Neuroendocrine tumours (NETs) | Cancer Research UK
Cancer Research UK on Google+ Cancer Research UK on Facebook Cancer Research UK on Twitter

Neuroendocrine tumours (NETs)

This page tells you about neuroendocrine tumours. There is information about


The neuroendocrine system

The neuroendocrine system is made up of nerve and gland cells. It makes hormones and releases them into the bloodstream. Neuro means nerve and endocrine means the cells of the endocrine system. The endocrine system is a network of glands and organs in the body that produce hormones. It is also called the hormone system. Generally speaking, hormones control how our bodies work. This includes our growth and development, how we respond to changes such as stress, and many other things.

You can read about the hormone system in the about your body section.

There are neuroendocrine cells in most organs of the body.

Diagram showing the most common parts of the body for neuroendocrine tumours to develop

Neuroendocrine cells have different functions depending on where they are in the body. For example, the ones in the gut make hormones to control

  • The release of digestive juices into the gut
  • The muscles that move food through the bowel

Neuroendocrine cells in the lung release hormones that control the flow of air and blood in the lungs.


What neuroendocrine tumours are

Neuroendocrine tumours (NETs) are rare tumours that develop in cells of the neuroendocrine system. There are a number of different types of neuroendocrine tumour. The type you have depends on the particular cells that are affected.

Some NETs produce extra hormones and cause symptoms. These are called functioning tumours. Those that don’t produce extra hormones are called non functioning tumours.

Neuroendocrine tumours usually develop slowly over a number of years. Many people don’t have symptoms at first. And it is not unusual for people to find that a neuroendocine cancer has already spread to another part of the body when they are diagnosed.

There is some debate among doctors about how neuroendocrine tumours should be grouped and what they should be called. Although they develop from the same types of cell, they develop in different organs in the body. They also behave in different ways, for example some are slow growing while others are faster growing.

Neuroendocrine tumours may be non cancerous (benign) or cancerous (malignant). Generally speaking, benign neuroendocrine tumours tend to be slow growing and are low or intermediate grade. Neuroendocrine cancers tend to be faster growing and higher grade.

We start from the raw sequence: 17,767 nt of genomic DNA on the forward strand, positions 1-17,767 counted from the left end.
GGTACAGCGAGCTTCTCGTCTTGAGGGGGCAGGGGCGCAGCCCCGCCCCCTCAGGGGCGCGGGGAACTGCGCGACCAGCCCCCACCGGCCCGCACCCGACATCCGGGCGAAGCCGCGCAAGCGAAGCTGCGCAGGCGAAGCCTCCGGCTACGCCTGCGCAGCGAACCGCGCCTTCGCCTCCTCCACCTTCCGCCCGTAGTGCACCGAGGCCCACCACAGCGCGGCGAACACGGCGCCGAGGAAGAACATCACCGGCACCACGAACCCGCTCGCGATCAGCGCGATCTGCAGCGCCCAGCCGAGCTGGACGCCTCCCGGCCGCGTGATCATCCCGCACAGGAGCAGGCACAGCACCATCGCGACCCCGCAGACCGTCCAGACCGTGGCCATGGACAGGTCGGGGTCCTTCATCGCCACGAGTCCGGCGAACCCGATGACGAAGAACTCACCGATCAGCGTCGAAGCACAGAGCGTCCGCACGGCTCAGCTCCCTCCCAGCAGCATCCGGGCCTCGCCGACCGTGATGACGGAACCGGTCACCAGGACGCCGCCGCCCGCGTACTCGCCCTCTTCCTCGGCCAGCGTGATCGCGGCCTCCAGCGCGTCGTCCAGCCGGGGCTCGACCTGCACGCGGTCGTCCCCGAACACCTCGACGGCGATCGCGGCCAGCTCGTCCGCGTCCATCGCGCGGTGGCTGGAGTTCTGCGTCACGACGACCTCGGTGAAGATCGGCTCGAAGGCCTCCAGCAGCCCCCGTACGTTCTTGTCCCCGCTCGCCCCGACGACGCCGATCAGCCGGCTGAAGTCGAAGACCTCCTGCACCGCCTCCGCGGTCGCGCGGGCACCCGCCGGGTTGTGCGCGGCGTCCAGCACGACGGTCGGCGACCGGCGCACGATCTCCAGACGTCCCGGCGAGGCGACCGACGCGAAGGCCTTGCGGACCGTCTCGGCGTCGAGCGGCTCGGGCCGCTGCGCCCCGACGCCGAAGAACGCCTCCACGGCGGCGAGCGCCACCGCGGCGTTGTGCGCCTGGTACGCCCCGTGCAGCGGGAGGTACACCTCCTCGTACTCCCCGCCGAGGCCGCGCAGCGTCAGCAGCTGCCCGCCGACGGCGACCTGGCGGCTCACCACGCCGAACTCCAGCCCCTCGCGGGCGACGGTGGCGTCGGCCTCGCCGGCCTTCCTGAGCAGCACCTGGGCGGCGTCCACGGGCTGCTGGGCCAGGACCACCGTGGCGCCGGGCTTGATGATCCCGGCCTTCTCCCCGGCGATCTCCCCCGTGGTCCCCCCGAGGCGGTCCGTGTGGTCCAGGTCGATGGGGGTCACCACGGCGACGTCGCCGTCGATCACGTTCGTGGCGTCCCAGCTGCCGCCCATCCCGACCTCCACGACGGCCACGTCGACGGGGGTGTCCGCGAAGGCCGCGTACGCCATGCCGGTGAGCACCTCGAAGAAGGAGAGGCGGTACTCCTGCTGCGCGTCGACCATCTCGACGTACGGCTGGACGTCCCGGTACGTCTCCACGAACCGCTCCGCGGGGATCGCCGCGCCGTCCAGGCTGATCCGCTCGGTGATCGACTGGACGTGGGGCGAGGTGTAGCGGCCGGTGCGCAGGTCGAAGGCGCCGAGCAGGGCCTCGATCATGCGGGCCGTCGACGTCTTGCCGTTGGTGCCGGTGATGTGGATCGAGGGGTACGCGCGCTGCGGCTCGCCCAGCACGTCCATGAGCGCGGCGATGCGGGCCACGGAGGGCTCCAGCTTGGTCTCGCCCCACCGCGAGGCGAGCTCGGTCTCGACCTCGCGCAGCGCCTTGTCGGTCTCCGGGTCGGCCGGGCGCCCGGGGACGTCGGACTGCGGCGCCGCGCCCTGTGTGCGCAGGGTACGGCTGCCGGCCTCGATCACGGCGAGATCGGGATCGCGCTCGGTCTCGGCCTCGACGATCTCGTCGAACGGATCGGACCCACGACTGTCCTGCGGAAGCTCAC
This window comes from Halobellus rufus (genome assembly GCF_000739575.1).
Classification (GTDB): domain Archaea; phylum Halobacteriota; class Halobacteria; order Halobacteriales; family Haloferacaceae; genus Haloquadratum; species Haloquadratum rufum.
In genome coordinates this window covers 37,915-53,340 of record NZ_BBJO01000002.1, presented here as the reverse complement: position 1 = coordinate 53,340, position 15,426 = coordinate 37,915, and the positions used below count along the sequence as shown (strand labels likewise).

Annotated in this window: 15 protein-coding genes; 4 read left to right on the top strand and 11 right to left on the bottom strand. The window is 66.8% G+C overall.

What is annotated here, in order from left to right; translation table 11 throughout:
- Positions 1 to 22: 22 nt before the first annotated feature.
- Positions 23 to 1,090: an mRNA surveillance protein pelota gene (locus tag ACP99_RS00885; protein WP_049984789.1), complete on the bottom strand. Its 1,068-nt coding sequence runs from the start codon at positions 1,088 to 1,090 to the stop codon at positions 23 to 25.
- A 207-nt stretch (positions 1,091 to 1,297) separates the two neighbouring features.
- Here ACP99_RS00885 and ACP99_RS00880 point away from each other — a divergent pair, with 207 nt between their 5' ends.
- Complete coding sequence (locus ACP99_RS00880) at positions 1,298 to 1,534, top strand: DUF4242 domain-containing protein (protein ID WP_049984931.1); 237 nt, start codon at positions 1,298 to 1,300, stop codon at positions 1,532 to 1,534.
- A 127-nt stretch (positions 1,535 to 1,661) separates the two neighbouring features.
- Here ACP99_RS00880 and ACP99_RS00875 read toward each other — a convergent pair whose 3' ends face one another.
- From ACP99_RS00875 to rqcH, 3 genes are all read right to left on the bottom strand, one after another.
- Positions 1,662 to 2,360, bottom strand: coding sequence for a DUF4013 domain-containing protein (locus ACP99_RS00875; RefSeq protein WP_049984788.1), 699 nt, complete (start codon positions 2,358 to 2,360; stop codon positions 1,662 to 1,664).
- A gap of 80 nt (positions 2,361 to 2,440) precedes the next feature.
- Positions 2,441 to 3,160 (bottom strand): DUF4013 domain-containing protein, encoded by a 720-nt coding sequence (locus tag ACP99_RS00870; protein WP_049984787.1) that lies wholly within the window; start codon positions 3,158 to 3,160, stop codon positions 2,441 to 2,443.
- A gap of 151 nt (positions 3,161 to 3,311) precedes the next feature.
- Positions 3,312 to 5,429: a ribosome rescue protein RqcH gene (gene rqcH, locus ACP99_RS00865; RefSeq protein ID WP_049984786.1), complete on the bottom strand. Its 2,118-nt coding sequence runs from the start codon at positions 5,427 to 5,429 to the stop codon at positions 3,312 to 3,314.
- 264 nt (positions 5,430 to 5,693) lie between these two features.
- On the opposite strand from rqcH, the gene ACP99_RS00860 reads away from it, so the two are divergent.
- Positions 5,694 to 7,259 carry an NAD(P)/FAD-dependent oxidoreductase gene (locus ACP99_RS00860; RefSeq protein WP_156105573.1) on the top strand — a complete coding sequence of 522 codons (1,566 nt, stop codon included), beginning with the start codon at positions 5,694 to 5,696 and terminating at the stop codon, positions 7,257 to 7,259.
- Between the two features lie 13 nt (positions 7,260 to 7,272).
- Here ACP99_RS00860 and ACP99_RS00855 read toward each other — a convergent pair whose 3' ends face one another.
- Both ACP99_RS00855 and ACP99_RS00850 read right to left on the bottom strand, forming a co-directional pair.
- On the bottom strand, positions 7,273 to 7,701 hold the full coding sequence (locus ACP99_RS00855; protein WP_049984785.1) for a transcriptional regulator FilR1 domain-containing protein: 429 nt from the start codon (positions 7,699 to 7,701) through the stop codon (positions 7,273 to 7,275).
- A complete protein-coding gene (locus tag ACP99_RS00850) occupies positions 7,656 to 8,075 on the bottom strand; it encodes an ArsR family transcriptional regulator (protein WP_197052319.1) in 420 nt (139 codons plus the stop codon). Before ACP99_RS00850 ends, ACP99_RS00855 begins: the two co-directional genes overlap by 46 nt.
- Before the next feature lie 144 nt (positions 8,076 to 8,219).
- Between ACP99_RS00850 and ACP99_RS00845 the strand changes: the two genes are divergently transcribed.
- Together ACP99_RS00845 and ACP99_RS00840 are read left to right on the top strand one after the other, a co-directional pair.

Other terms used for neuroendocrine tumours include

  • Gastroenteropancreatic neuroendocrine tumours (GEP NETs for short) – tumours in the gut or pancreas
  • Pancreatic neuroendocrine tumours (pNETs) – tumours that develop in the pancreas
  • Gastrointestinal neuroendocrine tumours (GI NETs) – tumours that develop in the bowel, stomach or food pipe (oesophagus)
  • Functioning neuroendocrine tumours (F-NETs)
  • Non functioning neuroendocrine tumours (NF-NETs)
  • Carcinoid tumour

The type of treatment you have depends on which type of NET you have and whether it has spread elsewhere in the body. Treatment may include surgery, chemotherapy, or drug treatment to control symptoms caused by the extra hormones.


Types of neuroendocrine tumour

There are a number of different types of NETs. They are generally called after the organ or type of cell they develop in.

NETs most often develop in the gut or pancreas. These tumours are sometimes grouped together and called gastroenteropancreatic neuroendocrine tumours or GEP NETs for short.

NETs of the gut are most often carcinoid tumours. They may also just be called carcinoid. There is a separate section about carcinoid tumours on this website.

NETs that develop in the pancreas are also called endocrine tumours of the pancreas. These are all rare types of tumour and include

  • Insulinomas, which produce insulin
  • Gastrinomas, which produce gastrin (a hormone that helps digest food)
  • Glucagonomas, which produce glucagon (a hormone that helps to raise blood sugar levels)
  • VIPomas, which produce vasoactive intestinal peptide (VIP for short) that helps digestion and a number of other body processes
  • Somatostatinoma, which produces the hormone somatostatin that helps with digestion

Some of these tumours can also develop outside the pancreas. For example, gastrinomas have been reported in the medical literature to develop in the ovaries, kidneys, stomach and liver, and not just in the pancreas and small bowel area.

NETs that develop in the lung are usually carcinoid tumours.

There are a number of other even rarer types of NET including those that develop in the


Risks and causes

Generally, the causes of NETs are unknown.

People who have one of the rare family syndromes have a higher risk of developing NETs. The family syndromes include

We also know from research that if one of your parents has had a NET your risk of developing it increases slightly. It is important to remember that they are rare tumours so even if your relative has a NET, your own risk is still very small.


More information about neuroendocrine tumours

You can find more information about the different types of neuroendocrine tumours by using the links below

Rate this page:
Submit rating


Rated 4 out of 5 based on 99 votes
Rate this page
Rate this page for no comments box
Please enter feedback to continue submitting
Send feedback
Question about cancer? Contact our information nurse team

No Error

Updated: 20 March 2014